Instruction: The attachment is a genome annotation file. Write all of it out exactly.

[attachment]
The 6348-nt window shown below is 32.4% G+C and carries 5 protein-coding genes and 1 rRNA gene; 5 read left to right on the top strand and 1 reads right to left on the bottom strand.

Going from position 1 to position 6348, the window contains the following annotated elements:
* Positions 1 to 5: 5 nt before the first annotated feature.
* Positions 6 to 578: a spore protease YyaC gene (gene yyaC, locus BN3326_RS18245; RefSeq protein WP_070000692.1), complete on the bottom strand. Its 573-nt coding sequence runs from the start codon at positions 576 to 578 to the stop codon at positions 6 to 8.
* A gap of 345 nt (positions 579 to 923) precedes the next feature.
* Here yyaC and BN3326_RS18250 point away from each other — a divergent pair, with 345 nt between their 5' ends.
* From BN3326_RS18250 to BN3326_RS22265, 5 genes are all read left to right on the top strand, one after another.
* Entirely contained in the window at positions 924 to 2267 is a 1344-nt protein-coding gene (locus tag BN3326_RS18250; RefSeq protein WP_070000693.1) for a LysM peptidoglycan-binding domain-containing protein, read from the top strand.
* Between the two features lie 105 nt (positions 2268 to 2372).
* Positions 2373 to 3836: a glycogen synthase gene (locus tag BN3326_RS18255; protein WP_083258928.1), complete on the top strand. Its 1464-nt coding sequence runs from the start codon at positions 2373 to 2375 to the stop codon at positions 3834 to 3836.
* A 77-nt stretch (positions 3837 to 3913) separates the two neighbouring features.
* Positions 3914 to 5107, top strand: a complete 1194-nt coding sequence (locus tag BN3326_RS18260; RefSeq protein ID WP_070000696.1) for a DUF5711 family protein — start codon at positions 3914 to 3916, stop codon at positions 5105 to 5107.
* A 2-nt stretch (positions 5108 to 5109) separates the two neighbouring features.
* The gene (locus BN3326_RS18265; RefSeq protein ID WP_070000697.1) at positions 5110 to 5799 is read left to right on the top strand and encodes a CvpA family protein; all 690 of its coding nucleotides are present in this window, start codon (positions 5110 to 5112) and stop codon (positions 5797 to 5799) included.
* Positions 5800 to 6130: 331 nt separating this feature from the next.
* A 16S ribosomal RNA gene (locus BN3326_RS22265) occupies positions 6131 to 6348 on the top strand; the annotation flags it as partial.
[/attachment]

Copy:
The 6348-nt window shown below is 32.4% G+C and carries 5 protein-coding genes and 1 rRNA gene; 5 read left to right on the top strand and 1 reads right to left on the bottom strand.

Going from position 1 to position 6348, the window contains the following annotated elements:
* Positions 1 to 5: 5 nt before the first annotated feature.
* Positions 6 to 578: a spore protease YyaC gene (gene yyaC, locus BN3326_RS18245; RefSeq protein WP_070000692.1), complete on the bottom strand. Its 573-nt coding sequence runs from the start codon at positions 576 to 578 to the stop codon at positions 6 to 8.
* A gap of 345 nt (positions 579 to 923) precedes the next feature.
* Here yyaC and BN3326_RS18250 point away from each other — a divergent pair, with 345 nt between their 5' ends.
* From BN3326_RS18250 to BN3326_RS22265, 5 genes are all read left to right on the top strand, one after another.
* Entirely contained in the window at positions 924 to 2267 is a 1344-nt protein-coding gene (locus tag BN3326_RS18250; RefSeq protein WP_070000693.1) for a LysM peptidoglycan-binding domain-containing protein, read from the top strand.
* Between the two features lie 105 nt (positions 2268 to 2372).
* Positions 2373 to 3836: a glycogen synthase gene (locus tag BN3326_RS18255; protein WP_083258928.1), complete on the top strand. Its 1464-nt coding sequence runs from the start codon at positions 2373 to 2375 to the stop codon at positions 3834 to 3836.
* A 77-nt stretch (positions 3837 to 3913) separates the two neighbouring features.
* Positions 3914 to 5107, top strand: a complete 1194-nt coding sequence (locus tag BN3326_RS18260; RefSeq protein ID WP_070000696.1) for a DUF5711 family protein — start codon at positions 3914 to 3916, stop codon at positions 5105 to 5107.
* A 2-nt stretch (positions 5108 to 5109) separates the two neighbouring features.
* The gene (locus BN3326_RS18265; RefSeq protein ID WP_070000697.1) at positions 5110 to 5799 is read left to right on the top strand and encodes a CvpA family protein; all 690 of its coding nucleotides are present in this window, start codon (positions 5110 to 5112) and stop codon (positions 5797 to 5799) included.
* Positions 5800 to 6130: 331 nt separating this feature from the next.
* A 16S ribosomal RNA gene (locus BN3326_RS22265) occupies positions 6131 to 6348 on the top strand; the annotation flags it as partial.